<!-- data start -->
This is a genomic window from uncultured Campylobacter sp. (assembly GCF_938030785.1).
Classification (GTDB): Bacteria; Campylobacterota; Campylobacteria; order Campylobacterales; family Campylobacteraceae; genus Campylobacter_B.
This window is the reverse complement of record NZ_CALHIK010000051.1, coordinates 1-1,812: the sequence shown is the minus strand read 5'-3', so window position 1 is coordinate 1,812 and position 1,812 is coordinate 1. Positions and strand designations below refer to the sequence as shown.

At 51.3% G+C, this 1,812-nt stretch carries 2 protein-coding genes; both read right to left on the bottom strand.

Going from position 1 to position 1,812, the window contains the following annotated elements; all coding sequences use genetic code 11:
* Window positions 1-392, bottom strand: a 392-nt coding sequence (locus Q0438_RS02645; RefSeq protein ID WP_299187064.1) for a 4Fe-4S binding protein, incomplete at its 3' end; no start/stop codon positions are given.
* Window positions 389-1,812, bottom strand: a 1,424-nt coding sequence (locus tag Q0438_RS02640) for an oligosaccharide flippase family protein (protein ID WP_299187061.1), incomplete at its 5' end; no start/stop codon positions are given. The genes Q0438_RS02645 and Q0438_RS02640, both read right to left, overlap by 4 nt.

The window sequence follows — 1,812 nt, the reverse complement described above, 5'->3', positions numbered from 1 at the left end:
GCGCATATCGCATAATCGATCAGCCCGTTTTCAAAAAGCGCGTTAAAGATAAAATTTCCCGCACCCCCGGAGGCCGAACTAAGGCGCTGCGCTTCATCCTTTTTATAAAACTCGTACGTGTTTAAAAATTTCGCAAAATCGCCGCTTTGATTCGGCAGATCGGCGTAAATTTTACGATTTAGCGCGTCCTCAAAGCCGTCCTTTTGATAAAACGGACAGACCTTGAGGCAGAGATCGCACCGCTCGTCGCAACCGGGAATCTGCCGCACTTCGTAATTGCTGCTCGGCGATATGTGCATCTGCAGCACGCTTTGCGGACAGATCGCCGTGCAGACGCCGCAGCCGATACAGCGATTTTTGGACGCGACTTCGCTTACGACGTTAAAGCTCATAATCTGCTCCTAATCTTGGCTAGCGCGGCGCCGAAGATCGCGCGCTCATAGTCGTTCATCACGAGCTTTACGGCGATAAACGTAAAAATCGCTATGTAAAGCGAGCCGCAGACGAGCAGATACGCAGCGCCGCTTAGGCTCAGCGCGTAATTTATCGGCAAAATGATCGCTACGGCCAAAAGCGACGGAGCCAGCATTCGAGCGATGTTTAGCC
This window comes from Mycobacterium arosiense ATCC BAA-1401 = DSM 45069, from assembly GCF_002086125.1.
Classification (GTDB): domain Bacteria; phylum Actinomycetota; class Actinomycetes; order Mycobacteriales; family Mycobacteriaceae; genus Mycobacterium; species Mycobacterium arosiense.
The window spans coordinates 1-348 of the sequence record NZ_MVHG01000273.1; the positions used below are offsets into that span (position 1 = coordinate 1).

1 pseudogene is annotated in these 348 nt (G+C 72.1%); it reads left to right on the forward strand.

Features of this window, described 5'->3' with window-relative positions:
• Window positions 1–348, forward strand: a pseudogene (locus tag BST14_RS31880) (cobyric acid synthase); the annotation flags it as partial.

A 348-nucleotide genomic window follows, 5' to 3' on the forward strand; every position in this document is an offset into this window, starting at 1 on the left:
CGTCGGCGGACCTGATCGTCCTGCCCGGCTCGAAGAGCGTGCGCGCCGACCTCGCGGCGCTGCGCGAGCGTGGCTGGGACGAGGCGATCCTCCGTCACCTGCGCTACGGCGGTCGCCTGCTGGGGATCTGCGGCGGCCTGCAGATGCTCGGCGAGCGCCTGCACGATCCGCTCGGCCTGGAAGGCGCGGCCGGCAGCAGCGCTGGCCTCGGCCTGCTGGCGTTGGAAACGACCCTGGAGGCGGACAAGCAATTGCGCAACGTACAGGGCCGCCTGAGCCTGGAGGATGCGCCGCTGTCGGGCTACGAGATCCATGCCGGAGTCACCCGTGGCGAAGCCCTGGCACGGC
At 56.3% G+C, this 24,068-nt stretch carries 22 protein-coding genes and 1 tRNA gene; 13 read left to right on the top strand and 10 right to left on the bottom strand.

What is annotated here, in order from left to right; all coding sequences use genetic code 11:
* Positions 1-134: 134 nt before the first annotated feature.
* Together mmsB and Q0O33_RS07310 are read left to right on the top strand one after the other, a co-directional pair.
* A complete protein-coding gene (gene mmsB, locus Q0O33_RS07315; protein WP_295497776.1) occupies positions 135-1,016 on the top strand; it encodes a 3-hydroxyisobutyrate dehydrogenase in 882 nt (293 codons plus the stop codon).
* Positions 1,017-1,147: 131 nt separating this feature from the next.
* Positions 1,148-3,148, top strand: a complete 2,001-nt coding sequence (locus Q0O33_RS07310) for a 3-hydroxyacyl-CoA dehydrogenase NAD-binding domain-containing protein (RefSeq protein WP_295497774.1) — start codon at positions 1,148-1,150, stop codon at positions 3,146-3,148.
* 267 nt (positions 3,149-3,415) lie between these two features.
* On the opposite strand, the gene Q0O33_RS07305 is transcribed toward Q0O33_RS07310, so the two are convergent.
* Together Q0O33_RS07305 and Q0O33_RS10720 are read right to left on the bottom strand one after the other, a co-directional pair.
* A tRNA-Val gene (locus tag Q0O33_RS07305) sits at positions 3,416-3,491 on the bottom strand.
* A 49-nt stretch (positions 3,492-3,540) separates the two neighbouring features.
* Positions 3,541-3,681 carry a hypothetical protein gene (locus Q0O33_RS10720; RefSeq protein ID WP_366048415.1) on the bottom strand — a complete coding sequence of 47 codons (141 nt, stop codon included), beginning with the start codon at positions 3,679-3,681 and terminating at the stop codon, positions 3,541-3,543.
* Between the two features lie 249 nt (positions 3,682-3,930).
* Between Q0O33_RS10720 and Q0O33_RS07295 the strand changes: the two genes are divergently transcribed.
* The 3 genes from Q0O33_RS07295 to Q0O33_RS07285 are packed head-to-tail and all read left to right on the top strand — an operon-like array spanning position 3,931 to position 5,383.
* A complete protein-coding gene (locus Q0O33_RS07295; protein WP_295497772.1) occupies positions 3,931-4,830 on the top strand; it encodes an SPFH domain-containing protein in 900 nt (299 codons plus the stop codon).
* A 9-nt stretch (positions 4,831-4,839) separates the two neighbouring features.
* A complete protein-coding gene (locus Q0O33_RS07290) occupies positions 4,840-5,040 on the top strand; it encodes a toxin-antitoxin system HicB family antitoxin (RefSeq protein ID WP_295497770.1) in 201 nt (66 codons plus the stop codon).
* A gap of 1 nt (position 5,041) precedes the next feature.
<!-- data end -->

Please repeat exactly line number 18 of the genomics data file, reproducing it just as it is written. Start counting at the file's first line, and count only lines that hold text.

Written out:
At 56.3% G+C, this 24,068-nt stretch carries 22 protein-coding genes and 1 tRNA gene; 13 read left to right on the top strand and 10 right to left on the bottom strand.